“Parks and open spaces are vital to the health of our communities and any time we have an opportunity to create more access to them we should seize it. Not only does the QueensWay Plan present great health and environmental benefits but it also provides the potential to spur economic growth in the area. I applaud the Friends of the QueensWay and the Trust for Public Land for engaging local residents on this feasibility study and look forward to the ongoing work to create a unique park that all New Yorkers can enjoy.”
—Congressman Joseph Crowley, (D) Queens, the Bronx
“Investing in parkland is critical to the quality of life in Queens. The QueensWay project is an ambitious plan that has the potential to be the new gem of open space in the borough. The plan would provide sprawling public parkland and would be a treasured resource for local families, children and seniors, as well a boon for the environment and the Queens economy. I look forward to further progress resulting from the study in the weeks and months ahead. I applaud Friends of the QueensWay and the Trust for Public Land for their work in engaging community members each step of the way, and I know that they will continue to do so as the project moves forward.”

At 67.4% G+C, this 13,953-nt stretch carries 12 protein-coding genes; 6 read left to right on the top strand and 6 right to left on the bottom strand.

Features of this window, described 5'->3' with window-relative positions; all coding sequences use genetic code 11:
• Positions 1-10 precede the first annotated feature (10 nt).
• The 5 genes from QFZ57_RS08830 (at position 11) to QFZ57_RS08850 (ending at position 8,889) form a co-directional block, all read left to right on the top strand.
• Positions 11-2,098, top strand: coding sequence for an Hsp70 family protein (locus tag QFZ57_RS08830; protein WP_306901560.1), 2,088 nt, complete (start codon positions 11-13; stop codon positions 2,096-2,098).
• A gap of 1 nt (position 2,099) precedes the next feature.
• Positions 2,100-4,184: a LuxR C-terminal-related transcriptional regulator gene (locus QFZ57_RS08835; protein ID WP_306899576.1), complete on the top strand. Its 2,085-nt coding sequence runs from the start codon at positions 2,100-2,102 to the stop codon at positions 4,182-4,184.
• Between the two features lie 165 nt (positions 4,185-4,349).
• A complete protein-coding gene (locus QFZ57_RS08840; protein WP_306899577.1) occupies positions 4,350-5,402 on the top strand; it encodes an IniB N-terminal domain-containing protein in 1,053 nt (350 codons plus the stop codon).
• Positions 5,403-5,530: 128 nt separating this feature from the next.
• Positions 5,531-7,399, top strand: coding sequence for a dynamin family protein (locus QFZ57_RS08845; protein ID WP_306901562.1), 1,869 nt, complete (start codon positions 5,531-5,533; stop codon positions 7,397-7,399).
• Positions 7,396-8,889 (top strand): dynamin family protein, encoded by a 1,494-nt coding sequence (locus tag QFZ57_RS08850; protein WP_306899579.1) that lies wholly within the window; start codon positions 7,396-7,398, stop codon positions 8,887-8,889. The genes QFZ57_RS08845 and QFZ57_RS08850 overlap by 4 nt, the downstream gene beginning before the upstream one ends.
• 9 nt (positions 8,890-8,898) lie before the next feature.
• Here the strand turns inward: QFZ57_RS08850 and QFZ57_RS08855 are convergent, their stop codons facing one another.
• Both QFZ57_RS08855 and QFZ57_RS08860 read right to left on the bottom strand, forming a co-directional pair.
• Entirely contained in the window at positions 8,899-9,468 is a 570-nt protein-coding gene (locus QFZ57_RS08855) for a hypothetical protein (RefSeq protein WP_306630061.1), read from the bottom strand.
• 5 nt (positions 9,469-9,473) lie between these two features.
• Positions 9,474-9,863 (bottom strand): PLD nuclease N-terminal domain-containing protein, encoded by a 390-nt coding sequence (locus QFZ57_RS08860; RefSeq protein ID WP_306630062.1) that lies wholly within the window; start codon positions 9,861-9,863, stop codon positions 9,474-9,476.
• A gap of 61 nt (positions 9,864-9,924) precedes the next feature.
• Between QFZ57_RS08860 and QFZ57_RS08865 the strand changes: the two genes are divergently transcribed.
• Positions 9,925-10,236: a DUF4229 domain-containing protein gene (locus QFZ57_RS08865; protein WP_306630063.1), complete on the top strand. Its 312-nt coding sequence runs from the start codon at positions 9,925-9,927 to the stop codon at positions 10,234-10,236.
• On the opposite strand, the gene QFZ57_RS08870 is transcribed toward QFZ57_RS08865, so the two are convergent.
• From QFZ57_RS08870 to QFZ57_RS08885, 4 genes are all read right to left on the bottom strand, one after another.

—U.S. Rep. Grace Meng, (D) Queens
“Parks are too often neglected and QueensWay would offer more access to open space and parkland. Parks provide an economic benefit to local business, retail establishments and restaurants and people of all ages would be able to enjoy the recreational opportunities which this new green space would provide.”
—Senator Toby Ann Stavisky, (D) Central Queens
“Having grown up near the long-abandoned railway and recognizing the potential it has to be a meaningful and substantive community resource, it is great to finally see a realistic proposal to do just that. The QueensWay Plan will provide our communities with a tremendous opportunity for investment into our local economy by showcasing our distinct neighborhoods, traditions and communities, all interconnected through a single, transformative, safe, family-friendly park. I look forward to continuing to work with the Friends of the QueensWay, the community, and my colleagues in government to make this plan a reality.”
—New York State Assemblyman Andrew Hevesi
“For over 50 years this abandoned railway has deteriorated into a rusting, garbage strewn repository of urban blight. I applaud the QueensWay Plan for its vision of transforming this urban scar into a “green” destination. I look forward to working with community members and the Friends of Queensway in the development of parkland that will be enjoyed by Queens residents for generations to come.”
—Council Member Karen Koslowitz, 29th District
“The QueensWay will provide much-needed space for cyclists, runners, walkers and others in an underserved part of Central Queens to get out and safely explore the outdoors. I am grateful to the Friends of the QueensWay, Trust for Public Land and Governor Cuomo’s Regional Economic Development Council for their hard work to move this tremendous new recreational resource forward.”
—NYS Office of Parks, Recreation and Historic Preservation Commissioner Rose Harvey